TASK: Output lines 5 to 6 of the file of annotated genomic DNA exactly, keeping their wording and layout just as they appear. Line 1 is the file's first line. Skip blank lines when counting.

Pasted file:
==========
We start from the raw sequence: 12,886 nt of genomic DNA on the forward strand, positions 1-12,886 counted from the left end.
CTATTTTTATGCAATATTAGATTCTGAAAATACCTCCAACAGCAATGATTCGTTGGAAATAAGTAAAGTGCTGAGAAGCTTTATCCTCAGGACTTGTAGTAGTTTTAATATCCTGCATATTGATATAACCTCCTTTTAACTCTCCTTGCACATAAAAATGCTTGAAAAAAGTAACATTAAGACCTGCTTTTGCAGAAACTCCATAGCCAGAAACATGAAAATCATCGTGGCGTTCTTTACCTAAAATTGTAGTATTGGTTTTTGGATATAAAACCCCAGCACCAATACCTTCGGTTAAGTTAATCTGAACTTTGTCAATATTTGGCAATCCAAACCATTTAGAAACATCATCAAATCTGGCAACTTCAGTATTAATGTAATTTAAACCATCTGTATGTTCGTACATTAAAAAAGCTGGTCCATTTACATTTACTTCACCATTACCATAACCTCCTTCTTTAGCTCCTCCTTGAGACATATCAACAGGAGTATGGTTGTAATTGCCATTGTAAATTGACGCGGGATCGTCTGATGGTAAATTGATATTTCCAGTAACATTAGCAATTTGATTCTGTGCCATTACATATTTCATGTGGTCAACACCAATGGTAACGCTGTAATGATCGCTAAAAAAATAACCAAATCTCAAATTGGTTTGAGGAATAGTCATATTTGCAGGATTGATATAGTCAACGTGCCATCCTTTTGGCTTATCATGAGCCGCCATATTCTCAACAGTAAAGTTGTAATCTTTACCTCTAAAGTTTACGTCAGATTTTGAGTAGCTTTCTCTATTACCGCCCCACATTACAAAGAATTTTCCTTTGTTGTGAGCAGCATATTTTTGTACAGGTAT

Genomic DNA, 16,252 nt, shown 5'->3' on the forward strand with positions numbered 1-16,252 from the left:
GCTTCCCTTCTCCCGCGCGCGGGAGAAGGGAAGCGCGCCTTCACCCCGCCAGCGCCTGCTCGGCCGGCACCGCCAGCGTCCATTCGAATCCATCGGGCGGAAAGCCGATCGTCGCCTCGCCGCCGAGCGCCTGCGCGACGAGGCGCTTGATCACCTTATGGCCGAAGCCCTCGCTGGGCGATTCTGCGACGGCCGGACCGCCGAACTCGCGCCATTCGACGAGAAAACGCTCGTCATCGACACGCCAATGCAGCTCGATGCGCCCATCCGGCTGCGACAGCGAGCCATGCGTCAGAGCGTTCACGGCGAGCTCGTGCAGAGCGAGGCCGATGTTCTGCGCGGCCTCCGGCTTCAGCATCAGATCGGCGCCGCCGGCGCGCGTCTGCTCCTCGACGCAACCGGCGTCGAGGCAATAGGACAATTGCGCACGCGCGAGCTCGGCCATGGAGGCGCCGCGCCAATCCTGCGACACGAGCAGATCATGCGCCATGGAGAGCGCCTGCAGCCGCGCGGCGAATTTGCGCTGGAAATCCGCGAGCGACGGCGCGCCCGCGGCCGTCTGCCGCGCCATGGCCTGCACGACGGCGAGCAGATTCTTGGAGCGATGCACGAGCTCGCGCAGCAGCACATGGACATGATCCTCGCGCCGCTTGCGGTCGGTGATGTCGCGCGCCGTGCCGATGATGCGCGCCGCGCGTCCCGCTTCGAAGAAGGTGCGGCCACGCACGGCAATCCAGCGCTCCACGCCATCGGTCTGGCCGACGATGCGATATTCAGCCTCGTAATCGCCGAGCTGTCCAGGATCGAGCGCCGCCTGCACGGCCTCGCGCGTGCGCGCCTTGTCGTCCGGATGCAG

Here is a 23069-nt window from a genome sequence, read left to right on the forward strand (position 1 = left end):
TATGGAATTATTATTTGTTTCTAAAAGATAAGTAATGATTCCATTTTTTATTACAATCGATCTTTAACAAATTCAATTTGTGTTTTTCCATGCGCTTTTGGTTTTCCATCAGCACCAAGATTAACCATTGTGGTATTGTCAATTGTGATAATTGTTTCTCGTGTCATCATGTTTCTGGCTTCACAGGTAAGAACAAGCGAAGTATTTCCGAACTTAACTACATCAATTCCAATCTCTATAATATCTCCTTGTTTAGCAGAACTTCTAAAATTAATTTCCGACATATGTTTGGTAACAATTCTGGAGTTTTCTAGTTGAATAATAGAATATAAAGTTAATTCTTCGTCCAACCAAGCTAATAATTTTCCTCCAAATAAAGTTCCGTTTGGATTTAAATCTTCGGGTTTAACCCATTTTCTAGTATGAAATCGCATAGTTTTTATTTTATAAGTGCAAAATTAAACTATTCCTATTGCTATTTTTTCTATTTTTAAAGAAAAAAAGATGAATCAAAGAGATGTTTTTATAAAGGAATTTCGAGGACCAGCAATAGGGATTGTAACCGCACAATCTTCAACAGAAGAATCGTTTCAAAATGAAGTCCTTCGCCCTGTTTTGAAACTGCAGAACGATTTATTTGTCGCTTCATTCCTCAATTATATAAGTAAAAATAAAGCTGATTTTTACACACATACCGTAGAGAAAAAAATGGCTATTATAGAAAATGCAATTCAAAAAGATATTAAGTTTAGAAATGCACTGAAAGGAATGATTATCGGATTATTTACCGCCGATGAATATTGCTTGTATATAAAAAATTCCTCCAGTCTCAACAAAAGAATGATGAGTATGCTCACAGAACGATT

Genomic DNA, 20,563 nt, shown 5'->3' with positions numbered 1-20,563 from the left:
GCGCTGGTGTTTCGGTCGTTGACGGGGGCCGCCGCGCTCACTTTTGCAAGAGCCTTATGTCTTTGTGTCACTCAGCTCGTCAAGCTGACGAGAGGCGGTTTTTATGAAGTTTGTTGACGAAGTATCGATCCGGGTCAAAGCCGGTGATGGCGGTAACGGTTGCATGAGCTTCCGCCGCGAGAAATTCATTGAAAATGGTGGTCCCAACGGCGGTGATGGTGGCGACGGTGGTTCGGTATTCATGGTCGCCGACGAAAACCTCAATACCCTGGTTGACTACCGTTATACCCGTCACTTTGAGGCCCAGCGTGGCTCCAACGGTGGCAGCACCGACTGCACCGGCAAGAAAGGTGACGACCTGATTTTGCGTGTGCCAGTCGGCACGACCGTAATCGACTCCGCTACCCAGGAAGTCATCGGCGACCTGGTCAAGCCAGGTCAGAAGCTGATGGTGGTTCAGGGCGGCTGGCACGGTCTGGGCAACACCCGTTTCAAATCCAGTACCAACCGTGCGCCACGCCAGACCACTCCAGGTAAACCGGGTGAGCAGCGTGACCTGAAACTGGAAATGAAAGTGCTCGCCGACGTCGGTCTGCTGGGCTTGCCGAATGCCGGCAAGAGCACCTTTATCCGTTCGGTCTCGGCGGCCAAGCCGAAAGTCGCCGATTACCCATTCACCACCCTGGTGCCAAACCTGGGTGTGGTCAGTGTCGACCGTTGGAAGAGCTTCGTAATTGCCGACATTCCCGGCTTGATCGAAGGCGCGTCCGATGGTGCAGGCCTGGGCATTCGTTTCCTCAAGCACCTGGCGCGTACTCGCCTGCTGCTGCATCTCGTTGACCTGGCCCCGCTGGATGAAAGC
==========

Here is a 23069-nt window from a genome sequence, read left to right on the forward strand (position 1 = left end):
TATGGAATTATTATTTGTTTCTAAAAGATAAGTAATGATTCCATTTTTTATTACAATCGATCTTTAACAAATTCAATTTGTGTTTTTCCATGCGCTTTTGGTTTTCCATCAGCACCAAGATTAACCATTGTGGTATTGTCAATTGTGATAATTGTTTCTCGTGTCATCATGTTTCTGGCTTCACAGGTAAGAACAAGCGAAGTATTTCCGAACTTAACTACATCAATTCCAATCTCTATAATATCTCCTTGTTTAGCAGAACTTCTAAAATTAATTTCCGACATATGTTTGGTAACAATTCTGGAGTTTTCTAGTTGAATAATAGAATATAAAGTTAATTCTTCGTCCAACCAAGCTAATAATTTTCCTCCAAATAAAGTTCCGTTTGGATTTAAATCTTCGGGTTTAACCCATTTTCTAGTATGAAATCGCATAGTTTTTATTTTATAAGTGCAAAATTAAACTATTCCTATTGCTATTTTTTCTATTTTTAAAGAAAAAAAGATGAATCAAAGAGATGTTTTTATAAAGGAATTTCGAGGACCAGCAATAGGGATTGTAACCGCACAATCTTCAACAGAAGAATCGTTTCAAAATGAAGTCCTTCGCCCTGTTTTGAAACTGCAGAACGATTTATTTGTCGCTTCATTCCTCAATTATATAAGTAAAAATAAAGCTGATTTTTACACACATACCGTAGAGAAAAAAATGGCTATTATAGAAAATGCAATTCAAAAAGATATTAAGTTTAGAAATGCACTGAAAGGAATGATTATCGGATTATTTACCGCCGATGAATATTGCTTGTATATAAAAAATTCCTCCAGTCTCAACAAAAGAATGATGAGTATGCTCACAGAACGATT